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FCC Permits New Unlicensed Wideband Devices, Affirms UWB Rules:

from The ARRL Letter, Vol 23, No 50 on December 24, 2004
Website: http://www.arrl.org/
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FCC Permits New Unlicensed Wideband Devices, Affirms UWB Rules:

The FCC has adopted a Second Report and Order and Second Memorandum Opinion and Order in ET Docket 98-153 to promote introduction of new unlicensed wideband devices in the 6 GHz, 17 GHz and 24 GHz bands.

ARRL CEO David Sumner, K1ZZ, said the League is looking over the final rules "to determine their impact on the amateur 24-GHz allocation and, if necessary, take steps to defend the continued usefulness of this important international allocation."

The wideband devices will include automotive safety radar systems and tracking systems for personnel location and inventory control. The Commission previously established regulations to permit marketing and operating certain types of new products incorporating ultra-wideband (UWB) technology.

Partly in response to petitions for reconsideration of the First Report and Order (R&O) in this proceeding, the Commission, proposed further changes to the Part 15 regulations for wideband devices. In the Second R&O, the Commission amended its rules for general Part 15 unlicensed operations that use wide bandwidths but are not now classified as UWB devices. It increased the peak power limits and reduced the unwanted emission levels for three frequency bands already available for unlicensed operation: 5925-7250 MHz, 16.2-17.2 GHz, and 23.12-29 GHz.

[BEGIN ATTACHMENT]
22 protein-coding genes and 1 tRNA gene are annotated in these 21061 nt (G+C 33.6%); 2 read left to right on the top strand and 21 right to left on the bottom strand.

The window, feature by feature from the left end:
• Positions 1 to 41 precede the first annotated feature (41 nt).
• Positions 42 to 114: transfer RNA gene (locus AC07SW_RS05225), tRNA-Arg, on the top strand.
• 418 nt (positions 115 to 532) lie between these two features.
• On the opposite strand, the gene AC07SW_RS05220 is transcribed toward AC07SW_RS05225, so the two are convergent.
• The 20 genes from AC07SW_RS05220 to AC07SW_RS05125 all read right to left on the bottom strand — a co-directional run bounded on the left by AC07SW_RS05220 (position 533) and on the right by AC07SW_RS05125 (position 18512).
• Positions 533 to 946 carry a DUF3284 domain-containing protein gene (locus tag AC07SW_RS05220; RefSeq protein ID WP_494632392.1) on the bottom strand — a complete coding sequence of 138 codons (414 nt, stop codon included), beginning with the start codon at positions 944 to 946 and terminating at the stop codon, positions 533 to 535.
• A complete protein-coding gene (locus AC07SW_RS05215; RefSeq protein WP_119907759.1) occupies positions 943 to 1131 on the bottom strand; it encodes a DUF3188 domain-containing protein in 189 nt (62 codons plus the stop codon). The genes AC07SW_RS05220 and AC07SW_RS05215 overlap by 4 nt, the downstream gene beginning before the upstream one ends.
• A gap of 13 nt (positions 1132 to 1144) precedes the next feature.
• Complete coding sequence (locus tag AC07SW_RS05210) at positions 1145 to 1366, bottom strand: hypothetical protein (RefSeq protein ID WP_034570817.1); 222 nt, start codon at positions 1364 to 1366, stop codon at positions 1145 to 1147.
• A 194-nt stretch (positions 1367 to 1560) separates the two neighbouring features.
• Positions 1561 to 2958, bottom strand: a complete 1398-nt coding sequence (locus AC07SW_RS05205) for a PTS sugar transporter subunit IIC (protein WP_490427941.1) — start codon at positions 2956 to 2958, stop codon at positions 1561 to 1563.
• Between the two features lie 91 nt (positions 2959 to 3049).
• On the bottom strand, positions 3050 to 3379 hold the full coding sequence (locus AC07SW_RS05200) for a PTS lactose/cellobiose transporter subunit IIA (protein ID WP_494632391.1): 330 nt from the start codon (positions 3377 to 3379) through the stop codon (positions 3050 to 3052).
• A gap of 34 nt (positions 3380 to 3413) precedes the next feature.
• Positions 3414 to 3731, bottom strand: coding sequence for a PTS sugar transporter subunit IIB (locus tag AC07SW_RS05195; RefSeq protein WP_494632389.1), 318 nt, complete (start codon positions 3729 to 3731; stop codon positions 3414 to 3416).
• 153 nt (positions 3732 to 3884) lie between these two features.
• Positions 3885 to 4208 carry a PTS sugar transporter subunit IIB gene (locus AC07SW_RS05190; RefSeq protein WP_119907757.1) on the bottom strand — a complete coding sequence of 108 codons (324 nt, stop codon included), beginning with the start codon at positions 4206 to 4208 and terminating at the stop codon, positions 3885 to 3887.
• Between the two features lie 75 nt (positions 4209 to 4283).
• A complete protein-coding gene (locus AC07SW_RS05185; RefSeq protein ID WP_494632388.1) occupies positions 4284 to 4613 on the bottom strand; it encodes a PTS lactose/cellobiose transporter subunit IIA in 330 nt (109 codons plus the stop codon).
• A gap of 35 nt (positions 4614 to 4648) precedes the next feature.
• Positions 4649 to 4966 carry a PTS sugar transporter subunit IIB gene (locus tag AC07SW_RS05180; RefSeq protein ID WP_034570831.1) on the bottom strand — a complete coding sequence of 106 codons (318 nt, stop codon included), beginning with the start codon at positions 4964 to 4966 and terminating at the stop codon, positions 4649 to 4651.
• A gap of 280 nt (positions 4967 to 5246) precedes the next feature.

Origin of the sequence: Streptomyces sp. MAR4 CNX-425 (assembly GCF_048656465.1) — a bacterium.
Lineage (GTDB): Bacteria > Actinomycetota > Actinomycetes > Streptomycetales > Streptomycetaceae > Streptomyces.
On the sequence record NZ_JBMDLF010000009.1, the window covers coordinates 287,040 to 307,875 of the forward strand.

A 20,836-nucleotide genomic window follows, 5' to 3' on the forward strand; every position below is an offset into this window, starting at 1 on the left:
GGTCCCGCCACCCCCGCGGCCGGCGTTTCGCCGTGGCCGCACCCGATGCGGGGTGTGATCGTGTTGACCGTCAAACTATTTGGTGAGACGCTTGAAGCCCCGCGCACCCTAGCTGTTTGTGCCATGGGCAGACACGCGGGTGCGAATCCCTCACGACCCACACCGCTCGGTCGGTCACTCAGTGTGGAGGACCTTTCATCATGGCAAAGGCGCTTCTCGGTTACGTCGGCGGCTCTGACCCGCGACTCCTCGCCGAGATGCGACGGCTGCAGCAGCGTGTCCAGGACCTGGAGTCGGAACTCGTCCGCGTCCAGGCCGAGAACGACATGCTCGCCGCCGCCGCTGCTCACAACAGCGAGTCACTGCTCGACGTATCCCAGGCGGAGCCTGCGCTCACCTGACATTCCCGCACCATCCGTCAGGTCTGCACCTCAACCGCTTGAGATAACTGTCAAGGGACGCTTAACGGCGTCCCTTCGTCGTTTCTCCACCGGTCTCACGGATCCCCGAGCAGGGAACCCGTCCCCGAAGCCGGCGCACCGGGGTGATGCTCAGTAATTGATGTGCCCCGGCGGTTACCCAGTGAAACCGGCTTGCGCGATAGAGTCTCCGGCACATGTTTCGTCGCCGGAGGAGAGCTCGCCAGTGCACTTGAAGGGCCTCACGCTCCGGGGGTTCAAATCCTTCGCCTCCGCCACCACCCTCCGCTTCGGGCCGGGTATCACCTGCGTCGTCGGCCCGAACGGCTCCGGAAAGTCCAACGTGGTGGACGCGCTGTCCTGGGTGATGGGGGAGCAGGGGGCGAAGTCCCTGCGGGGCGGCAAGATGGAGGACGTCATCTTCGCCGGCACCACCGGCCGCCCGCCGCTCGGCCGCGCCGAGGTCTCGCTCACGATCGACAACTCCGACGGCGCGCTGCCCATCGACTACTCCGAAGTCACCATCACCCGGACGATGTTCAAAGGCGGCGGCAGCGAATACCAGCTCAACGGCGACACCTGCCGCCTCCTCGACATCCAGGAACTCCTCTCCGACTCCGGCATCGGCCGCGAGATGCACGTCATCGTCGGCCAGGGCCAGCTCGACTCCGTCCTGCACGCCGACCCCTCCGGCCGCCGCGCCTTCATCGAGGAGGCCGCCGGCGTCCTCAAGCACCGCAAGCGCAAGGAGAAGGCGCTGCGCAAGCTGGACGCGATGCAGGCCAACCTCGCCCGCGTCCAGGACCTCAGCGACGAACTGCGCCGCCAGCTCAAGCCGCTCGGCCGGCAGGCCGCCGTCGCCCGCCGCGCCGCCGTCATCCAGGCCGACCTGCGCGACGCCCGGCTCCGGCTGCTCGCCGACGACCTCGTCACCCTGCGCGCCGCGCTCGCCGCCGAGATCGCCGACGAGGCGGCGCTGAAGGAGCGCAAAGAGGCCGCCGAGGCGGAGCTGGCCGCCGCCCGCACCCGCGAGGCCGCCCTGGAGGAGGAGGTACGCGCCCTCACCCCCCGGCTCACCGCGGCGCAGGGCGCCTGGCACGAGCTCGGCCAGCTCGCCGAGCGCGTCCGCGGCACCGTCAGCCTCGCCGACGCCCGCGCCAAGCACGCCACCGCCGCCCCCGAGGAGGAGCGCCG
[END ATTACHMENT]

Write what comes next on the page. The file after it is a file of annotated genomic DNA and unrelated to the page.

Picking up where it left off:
Higher peak power limits in these bands will facilitate wideband operations such as short-range communication, collision avoidance, inventory control and tracking systems, the Commission said.

The FCC also amended its measurement procedures to permit frequency-hopped, swept frequency, and gated systems operating within these bands to be measured in their normal operating mode. The Commission made no major changes to current UWB technical requirements and made only a minor change to the measurement procedure applied to gated UWB vehicular radar systems.

The FCC also dismissed petitions for reconsideration filed by the Satellite Industry Association and by Cingular Inc, and it reaffirmed UWB decisions it adopted in its First R&O.

Source:

The ARRL Letter Vol. 23, No. 50 December 24, 2004

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